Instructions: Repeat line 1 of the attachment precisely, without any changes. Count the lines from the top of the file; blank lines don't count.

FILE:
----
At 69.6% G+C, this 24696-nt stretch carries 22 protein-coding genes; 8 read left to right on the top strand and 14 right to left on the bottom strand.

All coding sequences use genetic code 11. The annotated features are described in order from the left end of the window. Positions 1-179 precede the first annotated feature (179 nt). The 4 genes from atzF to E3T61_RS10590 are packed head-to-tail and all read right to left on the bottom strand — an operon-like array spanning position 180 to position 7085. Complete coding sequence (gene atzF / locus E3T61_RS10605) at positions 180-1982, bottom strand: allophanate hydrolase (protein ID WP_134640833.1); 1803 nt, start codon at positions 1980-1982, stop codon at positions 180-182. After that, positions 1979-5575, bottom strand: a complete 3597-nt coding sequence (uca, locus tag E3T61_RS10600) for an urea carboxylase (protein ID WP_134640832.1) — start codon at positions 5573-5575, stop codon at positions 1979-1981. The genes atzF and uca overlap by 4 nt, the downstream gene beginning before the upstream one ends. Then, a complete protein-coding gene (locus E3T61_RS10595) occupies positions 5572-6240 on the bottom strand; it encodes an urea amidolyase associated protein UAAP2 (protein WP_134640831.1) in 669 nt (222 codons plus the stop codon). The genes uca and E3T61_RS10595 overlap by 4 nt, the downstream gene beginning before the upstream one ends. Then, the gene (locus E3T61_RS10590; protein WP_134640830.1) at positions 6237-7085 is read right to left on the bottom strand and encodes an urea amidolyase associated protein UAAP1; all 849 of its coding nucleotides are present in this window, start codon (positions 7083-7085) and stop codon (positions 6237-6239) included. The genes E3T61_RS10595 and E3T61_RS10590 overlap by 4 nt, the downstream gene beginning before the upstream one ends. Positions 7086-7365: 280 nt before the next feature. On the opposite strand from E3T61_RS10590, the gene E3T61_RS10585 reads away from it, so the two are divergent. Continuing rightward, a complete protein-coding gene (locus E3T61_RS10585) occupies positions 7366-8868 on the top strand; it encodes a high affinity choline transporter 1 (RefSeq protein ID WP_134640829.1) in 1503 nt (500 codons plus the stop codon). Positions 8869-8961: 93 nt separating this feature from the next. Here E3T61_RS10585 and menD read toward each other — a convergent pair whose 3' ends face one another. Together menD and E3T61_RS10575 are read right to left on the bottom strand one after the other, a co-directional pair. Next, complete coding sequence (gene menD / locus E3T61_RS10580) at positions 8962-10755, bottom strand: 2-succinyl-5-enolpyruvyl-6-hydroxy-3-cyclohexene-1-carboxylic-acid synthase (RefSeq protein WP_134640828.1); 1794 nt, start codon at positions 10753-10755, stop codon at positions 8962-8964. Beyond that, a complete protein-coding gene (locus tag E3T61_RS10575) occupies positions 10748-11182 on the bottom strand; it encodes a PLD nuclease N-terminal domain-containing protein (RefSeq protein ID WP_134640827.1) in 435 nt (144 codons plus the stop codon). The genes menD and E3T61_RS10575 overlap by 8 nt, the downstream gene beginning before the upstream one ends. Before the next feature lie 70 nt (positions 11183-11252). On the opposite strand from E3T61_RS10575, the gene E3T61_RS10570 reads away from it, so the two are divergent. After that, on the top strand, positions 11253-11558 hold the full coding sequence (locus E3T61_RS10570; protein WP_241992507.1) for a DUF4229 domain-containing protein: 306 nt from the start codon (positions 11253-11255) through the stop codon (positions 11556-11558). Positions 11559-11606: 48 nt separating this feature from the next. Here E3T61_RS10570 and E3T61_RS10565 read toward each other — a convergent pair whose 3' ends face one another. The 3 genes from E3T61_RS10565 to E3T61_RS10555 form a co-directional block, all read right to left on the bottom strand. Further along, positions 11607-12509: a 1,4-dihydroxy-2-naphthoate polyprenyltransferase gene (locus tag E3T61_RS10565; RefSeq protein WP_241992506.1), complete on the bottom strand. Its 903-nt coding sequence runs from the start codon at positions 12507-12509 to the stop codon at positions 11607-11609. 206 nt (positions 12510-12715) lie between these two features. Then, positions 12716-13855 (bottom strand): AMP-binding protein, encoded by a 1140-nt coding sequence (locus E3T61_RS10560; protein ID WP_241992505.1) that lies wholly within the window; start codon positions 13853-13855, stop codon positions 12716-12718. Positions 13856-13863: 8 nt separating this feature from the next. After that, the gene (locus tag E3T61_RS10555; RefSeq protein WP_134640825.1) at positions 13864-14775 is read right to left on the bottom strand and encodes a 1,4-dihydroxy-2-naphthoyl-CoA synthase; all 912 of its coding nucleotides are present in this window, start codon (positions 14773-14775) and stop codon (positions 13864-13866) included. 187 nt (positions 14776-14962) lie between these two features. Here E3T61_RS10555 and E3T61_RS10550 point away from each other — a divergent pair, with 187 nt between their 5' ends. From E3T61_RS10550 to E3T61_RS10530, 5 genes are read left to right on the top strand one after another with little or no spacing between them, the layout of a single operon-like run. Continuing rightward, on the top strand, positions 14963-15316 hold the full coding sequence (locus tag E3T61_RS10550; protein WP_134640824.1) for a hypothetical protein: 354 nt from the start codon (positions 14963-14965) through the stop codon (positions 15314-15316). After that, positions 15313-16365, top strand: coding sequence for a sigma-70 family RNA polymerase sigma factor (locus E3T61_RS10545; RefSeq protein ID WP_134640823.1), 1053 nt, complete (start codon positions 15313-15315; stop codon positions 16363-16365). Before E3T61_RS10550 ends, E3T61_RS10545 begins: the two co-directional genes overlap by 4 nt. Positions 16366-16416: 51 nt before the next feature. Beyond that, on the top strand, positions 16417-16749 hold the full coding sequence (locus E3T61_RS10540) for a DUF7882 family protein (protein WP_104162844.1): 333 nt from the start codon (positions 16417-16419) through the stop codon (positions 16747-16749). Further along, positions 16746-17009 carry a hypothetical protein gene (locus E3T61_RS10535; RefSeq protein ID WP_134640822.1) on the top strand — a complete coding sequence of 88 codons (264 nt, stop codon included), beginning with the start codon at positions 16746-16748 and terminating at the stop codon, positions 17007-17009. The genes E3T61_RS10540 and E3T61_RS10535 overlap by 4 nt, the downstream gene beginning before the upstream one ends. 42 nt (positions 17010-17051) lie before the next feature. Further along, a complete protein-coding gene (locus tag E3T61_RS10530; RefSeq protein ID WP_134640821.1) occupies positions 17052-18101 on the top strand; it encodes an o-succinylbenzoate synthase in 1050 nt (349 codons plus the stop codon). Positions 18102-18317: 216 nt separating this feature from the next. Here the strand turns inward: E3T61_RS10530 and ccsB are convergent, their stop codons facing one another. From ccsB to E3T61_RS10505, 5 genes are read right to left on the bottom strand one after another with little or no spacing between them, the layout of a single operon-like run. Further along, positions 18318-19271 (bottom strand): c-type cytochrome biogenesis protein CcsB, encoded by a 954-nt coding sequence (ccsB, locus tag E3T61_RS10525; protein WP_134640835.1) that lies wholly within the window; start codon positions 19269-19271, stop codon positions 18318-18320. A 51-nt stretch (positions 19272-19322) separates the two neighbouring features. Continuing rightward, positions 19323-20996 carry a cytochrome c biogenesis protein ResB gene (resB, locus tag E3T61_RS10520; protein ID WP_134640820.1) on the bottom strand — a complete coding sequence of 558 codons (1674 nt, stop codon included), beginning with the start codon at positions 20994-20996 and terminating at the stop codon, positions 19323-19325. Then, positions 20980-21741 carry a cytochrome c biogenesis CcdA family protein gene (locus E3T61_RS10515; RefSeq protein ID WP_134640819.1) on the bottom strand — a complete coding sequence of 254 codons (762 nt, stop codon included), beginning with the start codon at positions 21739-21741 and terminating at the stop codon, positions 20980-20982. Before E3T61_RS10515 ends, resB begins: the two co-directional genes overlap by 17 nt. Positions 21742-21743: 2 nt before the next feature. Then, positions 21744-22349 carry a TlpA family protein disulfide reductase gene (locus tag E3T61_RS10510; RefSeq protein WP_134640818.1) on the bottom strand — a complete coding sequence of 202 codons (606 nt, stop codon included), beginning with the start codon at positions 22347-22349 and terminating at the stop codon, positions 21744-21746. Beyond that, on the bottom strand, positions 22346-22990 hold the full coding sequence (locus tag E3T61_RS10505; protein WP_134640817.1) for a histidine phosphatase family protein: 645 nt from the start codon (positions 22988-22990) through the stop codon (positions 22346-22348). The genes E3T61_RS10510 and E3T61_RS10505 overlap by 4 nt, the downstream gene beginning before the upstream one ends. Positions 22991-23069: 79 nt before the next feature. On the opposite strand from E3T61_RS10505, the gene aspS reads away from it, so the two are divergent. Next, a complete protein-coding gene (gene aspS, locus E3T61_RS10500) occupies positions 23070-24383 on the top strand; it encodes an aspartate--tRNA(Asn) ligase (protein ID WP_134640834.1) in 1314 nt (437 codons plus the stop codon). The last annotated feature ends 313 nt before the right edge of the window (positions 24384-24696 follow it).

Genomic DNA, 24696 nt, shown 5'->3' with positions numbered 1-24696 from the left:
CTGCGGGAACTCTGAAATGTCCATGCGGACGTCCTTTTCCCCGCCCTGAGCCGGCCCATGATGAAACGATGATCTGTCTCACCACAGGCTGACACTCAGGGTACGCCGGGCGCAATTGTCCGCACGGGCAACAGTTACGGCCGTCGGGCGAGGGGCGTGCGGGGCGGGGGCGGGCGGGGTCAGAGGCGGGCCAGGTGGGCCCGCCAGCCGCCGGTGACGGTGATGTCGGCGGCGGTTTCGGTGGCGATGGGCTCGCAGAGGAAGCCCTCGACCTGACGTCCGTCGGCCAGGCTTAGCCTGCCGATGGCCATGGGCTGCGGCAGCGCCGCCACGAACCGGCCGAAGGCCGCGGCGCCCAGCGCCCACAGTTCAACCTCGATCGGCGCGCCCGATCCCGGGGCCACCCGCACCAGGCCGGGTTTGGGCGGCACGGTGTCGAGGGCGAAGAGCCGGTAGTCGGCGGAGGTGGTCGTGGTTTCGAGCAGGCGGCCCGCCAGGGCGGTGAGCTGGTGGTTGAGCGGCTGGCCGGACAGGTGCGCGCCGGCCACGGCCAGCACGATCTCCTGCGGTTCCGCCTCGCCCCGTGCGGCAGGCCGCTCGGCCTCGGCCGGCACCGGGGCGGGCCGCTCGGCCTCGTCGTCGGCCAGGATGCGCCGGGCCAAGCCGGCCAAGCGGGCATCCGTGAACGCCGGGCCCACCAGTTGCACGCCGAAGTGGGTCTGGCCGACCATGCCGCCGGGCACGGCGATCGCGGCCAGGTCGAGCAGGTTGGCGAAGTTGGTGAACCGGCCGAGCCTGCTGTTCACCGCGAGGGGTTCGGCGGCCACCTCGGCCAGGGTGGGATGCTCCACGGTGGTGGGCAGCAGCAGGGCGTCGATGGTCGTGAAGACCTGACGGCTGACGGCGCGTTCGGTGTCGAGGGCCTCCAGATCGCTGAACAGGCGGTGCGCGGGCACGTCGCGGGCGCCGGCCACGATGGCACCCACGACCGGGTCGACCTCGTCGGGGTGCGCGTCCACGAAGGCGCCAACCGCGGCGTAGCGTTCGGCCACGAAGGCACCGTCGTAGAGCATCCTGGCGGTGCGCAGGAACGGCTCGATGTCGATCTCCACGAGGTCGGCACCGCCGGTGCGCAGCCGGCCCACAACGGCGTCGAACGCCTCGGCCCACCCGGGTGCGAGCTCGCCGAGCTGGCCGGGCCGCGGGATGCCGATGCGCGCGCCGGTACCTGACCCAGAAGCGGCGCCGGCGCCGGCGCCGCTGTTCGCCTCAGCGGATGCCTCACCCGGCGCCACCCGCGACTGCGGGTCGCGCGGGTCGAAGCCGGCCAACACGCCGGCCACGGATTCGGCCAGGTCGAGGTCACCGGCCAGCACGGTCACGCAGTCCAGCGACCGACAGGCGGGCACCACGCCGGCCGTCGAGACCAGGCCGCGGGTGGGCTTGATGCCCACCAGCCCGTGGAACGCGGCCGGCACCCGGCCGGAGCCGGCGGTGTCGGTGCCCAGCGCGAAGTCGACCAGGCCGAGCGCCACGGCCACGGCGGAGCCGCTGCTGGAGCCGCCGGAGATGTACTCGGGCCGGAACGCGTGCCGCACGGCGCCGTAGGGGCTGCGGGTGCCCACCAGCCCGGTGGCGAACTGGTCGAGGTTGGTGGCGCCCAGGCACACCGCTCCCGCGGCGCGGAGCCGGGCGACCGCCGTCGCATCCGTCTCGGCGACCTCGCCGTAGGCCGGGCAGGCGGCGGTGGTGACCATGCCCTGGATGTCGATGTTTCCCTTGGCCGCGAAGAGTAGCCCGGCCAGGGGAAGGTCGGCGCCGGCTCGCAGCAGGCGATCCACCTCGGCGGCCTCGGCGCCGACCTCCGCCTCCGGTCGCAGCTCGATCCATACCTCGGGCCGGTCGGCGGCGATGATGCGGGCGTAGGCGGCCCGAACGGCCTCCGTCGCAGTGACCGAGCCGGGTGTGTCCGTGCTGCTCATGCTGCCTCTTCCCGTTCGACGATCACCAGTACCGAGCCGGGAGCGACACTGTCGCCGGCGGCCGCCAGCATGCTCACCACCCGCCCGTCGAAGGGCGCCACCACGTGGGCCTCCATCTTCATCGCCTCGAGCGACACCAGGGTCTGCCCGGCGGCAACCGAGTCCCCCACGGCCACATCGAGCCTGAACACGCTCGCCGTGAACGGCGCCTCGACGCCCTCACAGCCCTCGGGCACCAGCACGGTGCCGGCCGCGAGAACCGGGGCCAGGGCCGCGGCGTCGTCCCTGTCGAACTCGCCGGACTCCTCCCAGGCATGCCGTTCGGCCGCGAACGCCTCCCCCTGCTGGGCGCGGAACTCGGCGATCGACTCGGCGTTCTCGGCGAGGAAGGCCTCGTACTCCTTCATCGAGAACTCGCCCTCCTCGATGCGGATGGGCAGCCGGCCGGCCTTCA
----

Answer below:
At 69.6% G+C, this 24696-nt stretch carries 22 protein-coding genes; 8 read left to right on the top strand and 14 right to left on the bottom strand.